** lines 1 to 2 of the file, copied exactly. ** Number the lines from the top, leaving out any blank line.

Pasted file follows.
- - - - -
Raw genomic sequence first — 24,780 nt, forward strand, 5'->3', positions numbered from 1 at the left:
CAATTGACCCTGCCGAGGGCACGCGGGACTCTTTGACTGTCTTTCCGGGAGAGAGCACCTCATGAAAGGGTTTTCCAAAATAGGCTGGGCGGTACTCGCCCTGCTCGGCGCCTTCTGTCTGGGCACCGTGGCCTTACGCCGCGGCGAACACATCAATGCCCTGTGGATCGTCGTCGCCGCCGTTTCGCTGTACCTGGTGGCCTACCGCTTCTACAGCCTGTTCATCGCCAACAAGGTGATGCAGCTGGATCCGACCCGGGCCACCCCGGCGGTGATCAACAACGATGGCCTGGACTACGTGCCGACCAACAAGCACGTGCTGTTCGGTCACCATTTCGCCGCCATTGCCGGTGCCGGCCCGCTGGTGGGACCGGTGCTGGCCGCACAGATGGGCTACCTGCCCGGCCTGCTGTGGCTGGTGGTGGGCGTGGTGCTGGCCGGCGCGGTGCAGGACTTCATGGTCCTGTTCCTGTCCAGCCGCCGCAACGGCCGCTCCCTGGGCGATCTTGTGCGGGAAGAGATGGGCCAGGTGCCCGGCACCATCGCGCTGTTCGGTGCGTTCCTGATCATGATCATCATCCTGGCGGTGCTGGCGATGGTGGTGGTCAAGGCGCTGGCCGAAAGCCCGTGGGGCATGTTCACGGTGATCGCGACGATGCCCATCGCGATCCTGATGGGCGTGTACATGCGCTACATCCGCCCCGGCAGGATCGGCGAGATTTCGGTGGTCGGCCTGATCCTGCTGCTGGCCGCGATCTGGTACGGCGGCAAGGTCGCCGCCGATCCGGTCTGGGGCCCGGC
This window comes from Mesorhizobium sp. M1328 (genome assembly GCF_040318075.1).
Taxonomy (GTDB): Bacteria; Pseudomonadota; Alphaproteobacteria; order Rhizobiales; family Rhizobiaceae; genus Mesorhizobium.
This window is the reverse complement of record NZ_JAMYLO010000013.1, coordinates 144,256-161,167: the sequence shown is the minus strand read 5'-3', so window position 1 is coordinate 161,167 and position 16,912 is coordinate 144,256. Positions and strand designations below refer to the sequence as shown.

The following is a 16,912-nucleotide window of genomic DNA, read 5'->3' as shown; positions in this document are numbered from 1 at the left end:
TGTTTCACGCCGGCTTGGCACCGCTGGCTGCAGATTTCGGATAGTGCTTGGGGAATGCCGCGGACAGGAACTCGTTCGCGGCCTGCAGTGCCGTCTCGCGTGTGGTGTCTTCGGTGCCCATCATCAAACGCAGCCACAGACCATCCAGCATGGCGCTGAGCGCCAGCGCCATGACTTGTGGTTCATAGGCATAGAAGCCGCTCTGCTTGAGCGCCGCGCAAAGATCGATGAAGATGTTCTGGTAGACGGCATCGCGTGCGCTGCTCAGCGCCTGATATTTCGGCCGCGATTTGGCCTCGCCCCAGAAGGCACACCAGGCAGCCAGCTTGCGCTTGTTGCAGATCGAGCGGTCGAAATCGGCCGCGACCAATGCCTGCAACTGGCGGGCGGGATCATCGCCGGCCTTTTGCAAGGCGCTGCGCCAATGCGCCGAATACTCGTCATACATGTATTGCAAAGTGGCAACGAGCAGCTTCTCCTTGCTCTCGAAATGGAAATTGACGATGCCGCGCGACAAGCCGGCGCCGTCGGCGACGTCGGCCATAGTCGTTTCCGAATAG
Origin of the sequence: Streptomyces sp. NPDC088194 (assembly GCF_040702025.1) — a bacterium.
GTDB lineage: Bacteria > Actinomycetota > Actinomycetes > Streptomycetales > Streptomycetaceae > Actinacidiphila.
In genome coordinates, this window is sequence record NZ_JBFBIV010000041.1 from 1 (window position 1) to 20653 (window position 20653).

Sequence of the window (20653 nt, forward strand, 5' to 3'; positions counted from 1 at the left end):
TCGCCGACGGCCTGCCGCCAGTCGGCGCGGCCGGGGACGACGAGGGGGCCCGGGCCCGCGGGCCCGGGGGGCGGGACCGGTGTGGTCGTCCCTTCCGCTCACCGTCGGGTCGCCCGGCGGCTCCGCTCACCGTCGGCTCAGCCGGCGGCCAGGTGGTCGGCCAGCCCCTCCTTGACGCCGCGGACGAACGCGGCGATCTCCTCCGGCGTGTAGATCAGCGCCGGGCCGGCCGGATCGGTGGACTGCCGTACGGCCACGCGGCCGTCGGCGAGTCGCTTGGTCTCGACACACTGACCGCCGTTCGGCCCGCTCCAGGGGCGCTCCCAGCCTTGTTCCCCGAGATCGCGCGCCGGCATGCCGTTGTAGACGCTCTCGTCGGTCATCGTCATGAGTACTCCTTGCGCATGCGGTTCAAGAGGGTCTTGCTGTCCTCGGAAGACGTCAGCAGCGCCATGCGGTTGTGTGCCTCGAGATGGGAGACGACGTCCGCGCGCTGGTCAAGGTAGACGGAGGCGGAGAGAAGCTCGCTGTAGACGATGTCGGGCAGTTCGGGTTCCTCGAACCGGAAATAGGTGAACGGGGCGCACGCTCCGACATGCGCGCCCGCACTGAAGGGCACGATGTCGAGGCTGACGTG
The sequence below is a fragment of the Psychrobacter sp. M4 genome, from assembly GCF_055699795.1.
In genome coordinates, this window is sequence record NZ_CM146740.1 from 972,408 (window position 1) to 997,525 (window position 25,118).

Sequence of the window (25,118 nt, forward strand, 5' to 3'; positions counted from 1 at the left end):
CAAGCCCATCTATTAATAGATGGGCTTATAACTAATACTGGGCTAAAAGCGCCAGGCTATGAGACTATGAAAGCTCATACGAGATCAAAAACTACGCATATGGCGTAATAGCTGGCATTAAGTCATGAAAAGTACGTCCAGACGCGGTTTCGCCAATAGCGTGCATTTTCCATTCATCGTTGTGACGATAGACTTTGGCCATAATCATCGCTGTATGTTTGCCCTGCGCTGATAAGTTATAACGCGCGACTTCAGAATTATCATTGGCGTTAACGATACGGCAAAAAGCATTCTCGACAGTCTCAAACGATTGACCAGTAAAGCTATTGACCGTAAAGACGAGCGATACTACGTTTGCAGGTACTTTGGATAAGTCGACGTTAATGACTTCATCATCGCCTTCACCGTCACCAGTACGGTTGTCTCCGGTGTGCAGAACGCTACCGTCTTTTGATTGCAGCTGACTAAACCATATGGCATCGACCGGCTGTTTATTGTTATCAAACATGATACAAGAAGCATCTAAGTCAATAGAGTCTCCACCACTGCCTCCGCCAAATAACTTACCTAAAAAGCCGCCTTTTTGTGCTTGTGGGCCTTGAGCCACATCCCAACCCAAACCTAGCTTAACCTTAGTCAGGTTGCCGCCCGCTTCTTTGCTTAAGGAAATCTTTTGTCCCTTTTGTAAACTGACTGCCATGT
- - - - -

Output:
Raw genomic sequence first — 24,780 nt, forward strand, 5'->3', positions numbered from 1 at the left:
CAATTGACCCTGCCGAGGGCACGCGGGACTCTTTGACTGTCTTTCCGGGAGAGAGCACCTCATGAAAGGGTTTTCCAAAATAGGCTGGGCGGTACTCGCCCTGCTCGGCGCCTTCTGTCTGGGCACCGTGGCCTTACGCCGCGGCGAACACATCAATGCCCTGTGGATCGTCGTCGCCGCCGTTTCGCTGTACCTGGTGGCCTACCGCTTCTACAGCCTGTTCATCGCCAACAAGGTGATGCAGCTGGATCCGACCCGGGCCACCCCGGCGGTGATCAACAACGATGGCCTGGACTACGTGCCGACCAACAAGCACGTGCTGTTCGGTCACCATTTCGCCGCCATTGCCGGTGCCGGCCCGCTGGTGGGACCGGTGCTGGCCGCACAGATGGGCTACCTGCCCGGCCTGCTGTGGCTGGTGGTGGGCGTGGTGCTGGCCGGCGCGGTGCAGGACTTCATGGTCCTGTTCCTGTCCAGCCGCCGCAACGGCCGCTCCCTGGGCGATCTTGTGCGGGAAGAGATGGGCCAGGTGCCCGGCACCATCGCGCTGTTCGGTGCGTTCCTGATCATGATCATCATCCTGGCGGTGCTGGCGATGGTGGTGGTCAAGGCGCTGGCCGAAAGCCCGTGGGGCATGTTCACGGTGATCGCGACGATGCCCATCGCGATCCTGATGGGCGTGTACATGCGCTACATCCGCCCCGGCAGGATCGGCGAGATTTCGGTGGTCGGCCTGATCCTGCTGCTGGCCGCGATCTGGTACGGCGGCAAGGTCGCCGCCGATCCGGTCTGGGGCCCGGC